9. Tikkamike

    Tikkamike Well-Known Member

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    I leave the hide on them until I am ready to cut them up and have never experienced the "sage taste" people complain about. I believe the key is (with any animal) get them somewhere cool asap. Then when you are cutting them up keep it very clean. the hair is tubular and something about it carrys scent and tast a long way. so very carefully remove all tendon and white colored film from the meat and if a hair end up on the meat i dont just pick it off i slice that little piece of meat out and throw it away. keep things very clean and you are in for a treat. (keeping the hide on just keeps the meat from drying out the taste of the hair doesnt come through the hide unless maybe it does get too hot as the skin is thin. but a reasonable temp and you will be fine. ) I have killed probably 60-80 of them ...6 per year and have not had a bad one yet
     
  10. Ankeny

    Ankeny Well-Known Member

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    In central Wyoming we are experiencing near record heat with daily highs in the mid to upper 80's so be prepared for hot weather even into October. For those who are traveling a long distance, I would suggest you consider not even gutting the critter if legal where hunt and if within your personal code of ethics. Lay a sheet of plastic or a tarp on the ground, skin (cape if mounting), remove the front and rear legs (retain evidence of sex on a hind leg if required), remove the back straps, make a cut along the back that will allow access to the tender loins and remove those, then put the pieces in a large cooler with ice or dry ice. If leaving the animal whole or if quartering, instead of just tossing him/her into the bed of the truck, lay them on a pallet so the air circulates all around the animal.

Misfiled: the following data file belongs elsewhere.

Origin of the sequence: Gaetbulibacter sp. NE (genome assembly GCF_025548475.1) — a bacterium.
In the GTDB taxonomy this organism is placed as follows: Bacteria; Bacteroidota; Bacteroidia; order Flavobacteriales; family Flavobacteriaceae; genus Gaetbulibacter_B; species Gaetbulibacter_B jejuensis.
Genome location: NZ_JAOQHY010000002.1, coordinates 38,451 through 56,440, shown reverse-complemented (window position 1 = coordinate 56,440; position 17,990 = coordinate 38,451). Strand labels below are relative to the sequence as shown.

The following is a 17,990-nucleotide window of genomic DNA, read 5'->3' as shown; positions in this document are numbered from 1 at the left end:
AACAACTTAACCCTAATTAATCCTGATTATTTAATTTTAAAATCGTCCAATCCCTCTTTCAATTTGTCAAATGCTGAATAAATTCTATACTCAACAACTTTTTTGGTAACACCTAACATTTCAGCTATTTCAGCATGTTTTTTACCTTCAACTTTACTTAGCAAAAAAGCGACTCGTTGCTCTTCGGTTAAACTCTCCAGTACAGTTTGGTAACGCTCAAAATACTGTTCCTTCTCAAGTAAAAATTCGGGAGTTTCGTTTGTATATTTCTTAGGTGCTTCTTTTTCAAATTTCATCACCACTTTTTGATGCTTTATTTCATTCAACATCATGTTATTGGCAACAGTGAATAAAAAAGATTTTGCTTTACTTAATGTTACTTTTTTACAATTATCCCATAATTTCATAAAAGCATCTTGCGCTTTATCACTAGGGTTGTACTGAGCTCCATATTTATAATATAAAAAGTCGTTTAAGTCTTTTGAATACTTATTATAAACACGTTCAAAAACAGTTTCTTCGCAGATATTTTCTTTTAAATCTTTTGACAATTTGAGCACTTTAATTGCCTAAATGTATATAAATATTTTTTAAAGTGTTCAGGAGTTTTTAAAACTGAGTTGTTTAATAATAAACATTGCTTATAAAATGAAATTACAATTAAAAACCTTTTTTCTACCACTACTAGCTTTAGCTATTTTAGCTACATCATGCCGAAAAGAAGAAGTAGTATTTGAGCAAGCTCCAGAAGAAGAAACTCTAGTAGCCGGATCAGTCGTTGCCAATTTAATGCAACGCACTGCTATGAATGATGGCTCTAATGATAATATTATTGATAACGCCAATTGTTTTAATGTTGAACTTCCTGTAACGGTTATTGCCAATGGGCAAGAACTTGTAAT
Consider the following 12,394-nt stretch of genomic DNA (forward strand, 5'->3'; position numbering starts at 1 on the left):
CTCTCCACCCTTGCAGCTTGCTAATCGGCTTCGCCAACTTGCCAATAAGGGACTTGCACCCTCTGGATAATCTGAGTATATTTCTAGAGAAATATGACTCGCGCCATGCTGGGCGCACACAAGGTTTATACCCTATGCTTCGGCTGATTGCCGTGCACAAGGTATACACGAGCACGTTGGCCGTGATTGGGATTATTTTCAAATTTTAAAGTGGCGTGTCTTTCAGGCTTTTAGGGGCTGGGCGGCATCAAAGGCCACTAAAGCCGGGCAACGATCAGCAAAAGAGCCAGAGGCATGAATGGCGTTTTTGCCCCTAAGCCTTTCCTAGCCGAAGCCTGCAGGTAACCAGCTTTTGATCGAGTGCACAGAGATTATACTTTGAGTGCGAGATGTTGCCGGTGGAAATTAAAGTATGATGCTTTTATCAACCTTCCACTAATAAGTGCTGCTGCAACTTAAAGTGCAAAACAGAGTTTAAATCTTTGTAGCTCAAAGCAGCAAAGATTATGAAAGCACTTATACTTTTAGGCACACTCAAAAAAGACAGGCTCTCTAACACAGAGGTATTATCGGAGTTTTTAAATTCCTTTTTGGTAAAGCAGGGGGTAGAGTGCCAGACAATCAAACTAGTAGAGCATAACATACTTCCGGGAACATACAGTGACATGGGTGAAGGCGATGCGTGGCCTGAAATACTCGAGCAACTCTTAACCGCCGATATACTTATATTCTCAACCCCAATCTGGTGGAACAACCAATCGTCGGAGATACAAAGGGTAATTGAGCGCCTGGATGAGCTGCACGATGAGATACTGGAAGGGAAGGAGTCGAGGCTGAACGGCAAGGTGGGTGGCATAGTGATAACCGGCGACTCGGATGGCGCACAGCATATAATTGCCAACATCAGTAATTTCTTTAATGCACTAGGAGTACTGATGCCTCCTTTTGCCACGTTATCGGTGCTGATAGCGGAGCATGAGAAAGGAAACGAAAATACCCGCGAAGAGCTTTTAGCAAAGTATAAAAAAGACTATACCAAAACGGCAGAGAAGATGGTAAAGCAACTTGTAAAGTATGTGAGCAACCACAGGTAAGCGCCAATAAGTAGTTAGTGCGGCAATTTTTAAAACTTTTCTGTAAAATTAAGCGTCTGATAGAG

Tikka Mike posted just before me and I have to agree with him for the most part. FWIW, the outfitter I work for has put about 45 antelope on the ground in the last two weeks with temperatures in the 80's and we don't skin in the field.
     
    Last edited: Oct 3, 2011
  11. chucknbach

    chucknbach Well-Known Member

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    First 2 I got this year I cut up and put on ice, just because I wanted to stay out hunting longer.

    Today I gutted one and through it in the back of the Tahoe and bee lined for home. Smell wasn't great but we made it.
     
  12. MachV

    MachV Well-Known Member

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    Today I gutted one and through it in the back of the Tahoe and bee lined for home

    Your my hero...if you do it again.
    The better ½ went out and bought me a big white cooler and a box of garbage bags. She handed them to me with a warning to NEVER put a whole goat in the back of the Tahoe again!!
    For some reason she is a little touchy about the smell of a goat in her Tahoe:D
     
  13. chucknbach

    chucknbach Well-Known Member

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    LOL Good thing it's my Tahoe and she wasn't with me. Kids complained, especially when I opened the window and it stirred up the fragrance.

    Had the cooler of ice but forgot the bags.
     
  14. MachV

    MachV Well-Known Member

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    Ya I thought it was my Tahoe too...Silly me:rolleyes: